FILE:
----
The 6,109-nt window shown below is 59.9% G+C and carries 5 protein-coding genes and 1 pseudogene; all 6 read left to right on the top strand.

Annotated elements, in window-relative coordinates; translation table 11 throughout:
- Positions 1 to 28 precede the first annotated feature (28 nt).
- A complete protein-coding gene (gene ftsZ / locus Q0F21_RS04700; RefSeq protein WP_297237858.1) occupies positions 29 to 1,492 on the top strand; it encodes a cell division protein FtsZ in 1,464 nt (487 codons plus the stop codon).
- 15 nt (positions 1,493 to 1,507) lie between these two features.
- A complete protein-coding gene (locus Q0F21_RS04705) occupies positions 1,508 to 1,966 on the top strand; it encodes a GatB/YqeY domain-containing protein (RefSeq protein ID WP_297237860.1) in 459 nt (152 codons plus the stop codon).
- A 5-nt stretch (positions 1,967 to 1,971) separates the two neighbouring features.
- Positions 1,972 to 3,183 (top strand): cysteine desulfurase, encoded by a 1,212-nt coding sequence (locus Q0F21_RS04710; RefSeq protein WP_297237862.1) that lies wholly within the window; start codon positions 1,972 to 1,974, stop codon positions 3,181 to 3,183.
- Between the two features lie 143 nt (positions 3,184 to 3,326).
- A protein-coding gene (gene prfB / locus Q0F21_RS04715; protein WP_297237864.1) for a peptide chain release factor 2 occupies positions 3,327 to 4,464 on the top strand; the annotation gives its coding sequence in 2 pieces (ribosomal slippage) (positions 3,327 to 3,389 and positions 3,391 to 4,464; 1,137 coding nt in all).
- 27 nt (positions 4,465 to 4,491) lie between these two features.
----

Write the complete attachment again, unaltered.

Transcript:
The 6,109-nt window shown below is 59.9% G+C and carries 5 protein-coding genes and 1 pseudogene; all 6 read left to right on the top strand.

Annotated elements, in window-relative coordinates; translation table 11 throughout:
- Positions 1 to 28 precede the first annotated feature (28 nt).
- A complete protein-coding gene (gene ftsZ / locus Q0F21_RS04700; RefSeq protein WP_297237858.1) occupies positions 29 to 1,492 on the top strand; it encodes a cell division protein FtsZ in 1,464 nt (487 codons plus the stop codon).
- 15 nt (positions 1,493 to 1,507) lie between these two features.
- A complete protein-coding gene (locus Q0F21_RS04705) occupies positions 1,508 to 1,966 on the top strand; it encodes a GatB/YqeY domain-containing protein (RefSeq protein ID WP_297237860.1) in 459 nt (152 codons plus the stop codon).
- A 5-nt stretch (positions 1,967 to 1,971) separates the two neighbouring features.
- Positions 1,972 to 3,183 (top strand): cysteine desulfurase, encoded by a 1,212-nt coding sequence (locus Q0F21_RS04710; RefSeq protein WP_297237862.1) that lies wholly within the window; start codon positions 1,972 to 1,974, stop codon positions 3,181 to 3,183.
- Between the two features lie 143 nt (positions 3,184 to 3,326).
- A protein-coding gene (gene prfB / locus Q0F21_RS04715; protein WP_297237864.1) for a peptide chain release factor 2 occupies positions 3,327 to 4,464 on the top strand; the annotation gives its coding sequence in 2 pieces (ribosomal slippage) (positions 3,327 to 3,389 and positions 3,391 to 4,464; 1,137 coding nt in all).
- 27 nt (positions 4,465 to 4,491) lie between these two features.